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Restaurant Openings

Week of August 18, 2008: Apiary, Pita Joe, and Vintage Irving.


60 Third Ave., nr. 10th St.; 212-254-0888
The furniture company Ligne Roset is known for its modern French designs, not its seasonal American menu. But that might change this week when, in partnership with hospitality veteran Jenny Moon, the retailer opens Apiary, its first New York restaurant (the others are in Vienna, Moscow, and Paris). Ligne Roset is responsible for the space’s design, but the food falls under the culinary jurisdiction of Neil Manacle, former chef de cuisine of Bar Americain and Bolo. It makes sense, given his history, that spice figures prominently in dishes like red snapper crudo and seviche with Persian cucumbers and serrano chiles, smoked-paprika-rubbed pork tenderloin, and spice-crusted lamb with fried hummus (entrées, $21 to $29). Nick Mautone’s drink list showcases seasonal sangrias, 30 New York wines, and 30 wines by the glass or half-glass.

Pita Joe
2 W. 14th St., nr. Fifth Ave. 212-627-7877
At Pita Joe, a falafel-and-schnitzel joint opening this week near Union Square, the focus is on health. Whether this has anything to do with the spot’s location beneath a massive Lucille Roberts is unclear, but don’t be surprised to see spandex-clad ladies, fresh from a Butt and Gutt class, downing falafel salads and hummus-slathered chicken-schnitzel sandwiches. As at Delectica, his Murray Hill café, chef-partner Erez Cohen takes a nutritionally minded, environmentally friendly approach, using organic chickpeas, flour, and eggs, and packaging takeout orders in eco-containers. In addition to Middle Eastern salads and sandwiches, Cohen offers flavored lemonades, dairy-free date brownies, and cardamom-scented Turkish coffee.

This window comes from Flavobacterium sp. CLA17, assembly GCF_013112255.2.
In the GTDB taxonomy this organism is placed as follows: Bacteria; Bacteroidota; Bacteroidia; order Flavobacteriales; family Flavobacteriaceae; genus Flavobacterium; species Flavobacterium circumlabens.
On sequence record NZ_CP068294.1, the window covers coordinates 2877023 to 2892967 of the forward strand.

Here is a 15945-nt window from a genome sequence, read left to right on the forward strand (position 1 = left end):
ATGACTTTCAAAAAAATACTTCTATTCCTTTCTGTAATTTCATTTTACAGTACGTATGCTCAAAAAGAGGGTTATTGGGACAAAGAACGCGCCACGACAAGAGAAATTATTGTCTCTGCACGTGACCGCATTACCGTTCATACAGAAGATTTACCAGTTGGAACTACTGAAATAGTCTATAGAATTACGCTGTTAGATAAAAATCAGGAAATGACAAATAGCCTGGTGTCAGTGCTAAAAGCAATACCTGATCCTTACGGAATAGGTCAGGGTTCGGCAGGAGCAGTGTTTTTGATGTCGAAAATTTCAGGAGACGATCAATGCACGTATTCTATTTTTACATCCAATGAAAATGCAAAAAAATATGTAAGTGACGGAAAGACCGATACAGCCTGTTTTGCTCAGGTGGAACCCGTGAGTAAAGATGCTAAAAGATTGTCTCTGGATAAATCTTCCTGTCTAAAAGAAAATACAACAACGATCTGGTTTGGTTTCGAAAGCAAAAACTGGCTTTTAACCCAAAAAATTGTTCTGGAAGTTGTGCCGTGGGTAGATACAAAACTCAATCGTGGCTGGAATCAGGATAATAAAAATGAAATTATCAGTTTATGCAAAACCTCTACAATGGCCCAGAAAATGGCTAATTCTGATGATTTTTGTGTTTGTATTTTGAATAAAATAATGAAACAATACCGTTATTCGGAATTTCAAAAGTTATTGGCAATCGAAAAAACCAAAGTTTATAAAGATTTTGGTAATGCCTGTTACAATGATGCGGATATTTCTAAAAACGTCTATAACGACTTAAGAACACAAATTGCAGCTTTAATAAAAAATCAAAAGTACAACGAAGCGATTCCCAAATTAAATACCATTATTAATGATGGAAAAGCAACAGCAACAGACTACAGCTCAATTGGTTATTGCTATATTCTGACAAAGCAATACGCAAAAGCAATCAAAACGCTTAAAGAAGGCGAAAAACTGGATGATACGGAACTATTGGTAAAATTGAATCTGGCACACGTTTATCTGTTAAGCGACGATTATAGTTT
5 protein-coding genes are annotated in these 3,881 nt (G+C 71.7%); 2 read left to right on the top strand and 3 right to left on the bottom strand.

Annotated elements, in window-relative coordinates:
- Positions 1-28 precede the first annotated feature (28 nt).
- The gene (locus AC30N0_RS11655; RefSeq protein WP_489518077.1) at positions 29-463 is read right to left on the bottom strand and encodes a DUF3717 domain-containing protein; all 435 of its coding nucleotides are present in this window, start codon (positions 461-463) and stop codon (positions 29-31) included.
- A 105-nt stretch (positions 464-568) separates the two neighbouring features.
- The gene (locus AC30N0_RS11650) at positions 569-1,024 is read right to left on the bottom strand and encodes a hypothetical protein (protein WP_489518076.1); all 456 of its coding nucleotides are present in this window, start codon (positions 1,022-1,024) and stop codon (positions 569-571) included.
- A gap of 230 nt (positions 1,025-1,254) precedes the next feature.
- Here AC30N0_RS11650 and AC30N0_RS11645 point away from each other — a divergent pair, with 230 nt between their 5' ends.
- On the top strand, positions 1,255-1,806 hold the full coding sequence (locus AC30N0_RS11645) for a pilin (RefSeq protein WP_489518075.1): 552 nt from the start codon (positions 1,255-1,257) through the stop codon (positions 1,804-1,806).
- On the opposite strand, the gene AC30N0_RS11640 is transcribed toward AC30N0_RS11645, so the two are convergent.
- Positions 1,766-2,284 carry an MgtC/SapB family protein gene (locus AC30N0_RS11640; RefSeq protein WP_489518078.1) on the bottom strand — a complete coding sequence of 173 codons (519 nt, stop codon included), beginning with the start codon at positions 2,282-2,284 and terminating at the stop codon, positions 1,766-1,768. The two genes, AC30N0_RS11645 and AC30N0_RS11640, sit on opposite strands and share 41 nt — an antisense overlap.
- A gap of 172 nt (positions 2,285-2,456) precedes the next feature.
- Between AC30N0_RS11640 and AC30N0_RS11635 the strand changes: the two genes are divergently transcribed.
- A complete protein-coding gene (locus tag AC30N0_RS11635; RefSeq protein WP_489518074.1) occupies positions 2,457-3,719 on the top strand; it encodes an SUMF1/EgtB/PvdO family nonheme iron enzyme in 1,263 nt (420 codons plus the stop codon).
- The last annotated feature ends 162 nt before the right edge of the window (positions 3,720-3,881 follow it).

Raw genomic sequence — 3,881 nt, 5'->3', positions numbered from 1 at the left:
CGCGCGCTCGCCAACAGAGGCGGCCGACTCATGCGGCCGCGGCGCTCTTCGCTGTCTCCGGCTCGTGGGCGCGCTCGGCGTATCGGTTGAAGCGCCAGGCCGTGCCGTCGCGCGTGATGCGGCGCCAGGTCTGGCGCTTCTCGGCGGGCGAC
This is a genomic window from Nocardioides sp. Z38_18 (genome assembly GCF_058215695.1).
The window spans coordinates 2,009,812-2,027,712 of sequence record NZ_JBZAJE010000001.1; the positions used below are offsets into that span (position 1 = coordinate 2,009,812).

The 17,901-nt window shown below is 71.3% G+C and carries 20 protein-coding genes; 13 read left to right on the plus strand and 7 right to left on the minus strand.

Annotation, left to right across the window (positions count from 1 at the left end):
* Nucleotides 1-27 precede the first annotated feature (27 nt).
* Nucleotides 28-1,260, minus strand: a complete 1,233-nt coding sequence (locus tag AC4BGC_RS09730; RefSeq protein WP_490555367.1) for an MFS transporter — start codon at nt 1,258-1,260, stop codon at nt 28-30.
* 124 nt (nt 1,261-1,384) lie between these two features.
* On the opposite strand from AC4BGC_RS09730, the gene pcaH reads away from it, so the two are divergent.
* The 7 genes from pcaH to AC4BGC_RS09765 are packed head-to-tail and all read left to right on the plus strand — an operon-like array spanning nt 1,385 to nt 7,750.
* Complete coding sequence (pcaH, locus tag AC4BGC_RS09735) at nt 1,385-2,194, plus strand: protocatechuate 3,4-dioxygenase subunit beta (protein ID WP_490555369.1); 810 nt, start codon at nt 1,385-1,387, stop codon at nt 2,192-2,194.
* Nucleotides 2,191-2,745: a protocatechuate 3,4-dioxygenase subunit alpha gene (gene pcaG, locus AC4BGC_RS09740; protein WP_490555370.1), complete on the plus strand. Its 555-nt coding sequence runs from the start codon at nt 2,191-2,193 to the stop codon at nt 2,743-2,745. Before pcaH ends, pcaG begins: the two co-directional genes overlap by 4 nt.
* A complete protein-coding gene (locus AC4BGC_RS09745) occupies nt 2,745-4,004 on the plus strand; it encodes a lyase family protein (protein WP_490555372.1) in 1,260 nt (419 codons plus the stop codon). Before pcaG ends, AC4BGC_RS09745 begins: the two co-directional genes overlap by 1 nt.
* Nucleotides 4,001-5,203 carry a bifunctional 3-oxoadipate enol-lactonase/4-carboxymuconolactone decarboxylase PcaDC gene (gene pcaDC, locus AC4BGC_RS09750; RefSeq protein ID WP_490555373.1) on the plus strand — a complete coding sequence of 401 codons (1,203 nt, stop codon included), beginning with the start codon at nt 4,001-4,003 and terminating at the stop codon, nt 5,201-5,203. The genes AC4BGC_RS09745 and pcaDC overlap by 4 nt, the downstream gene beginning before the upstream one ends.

Vintage Irving
118A E. 15th St., nr. Irving Pl. 212-677-6300
Vintage Irving shares an address and a kitchen with Sidebar, the lofty sports bar that replaced Link. But unlike Sidebar—and owner Michael Sinensky’s other sudsy ventures, including the Big Easy and Village Pourhouse—Vintage Irving has an intimate, wine-bar feel and a small-plates focus. Chef Jason Bunin, late of Knickerbocker Bar & Grill, doles out cured meats and imported cheeses, plus dishes like arancine with green-tomato compote, a salad of ham-wrapped romaine hearts with brandade croquettes and cilantro-caper vinaigrette, and fresh-fig tempura. There’s also a rotating selection of craft beers and European wines, and a planned monthly guest-chef demo series, with Sam Talbot kicking things off sometime in the near future.


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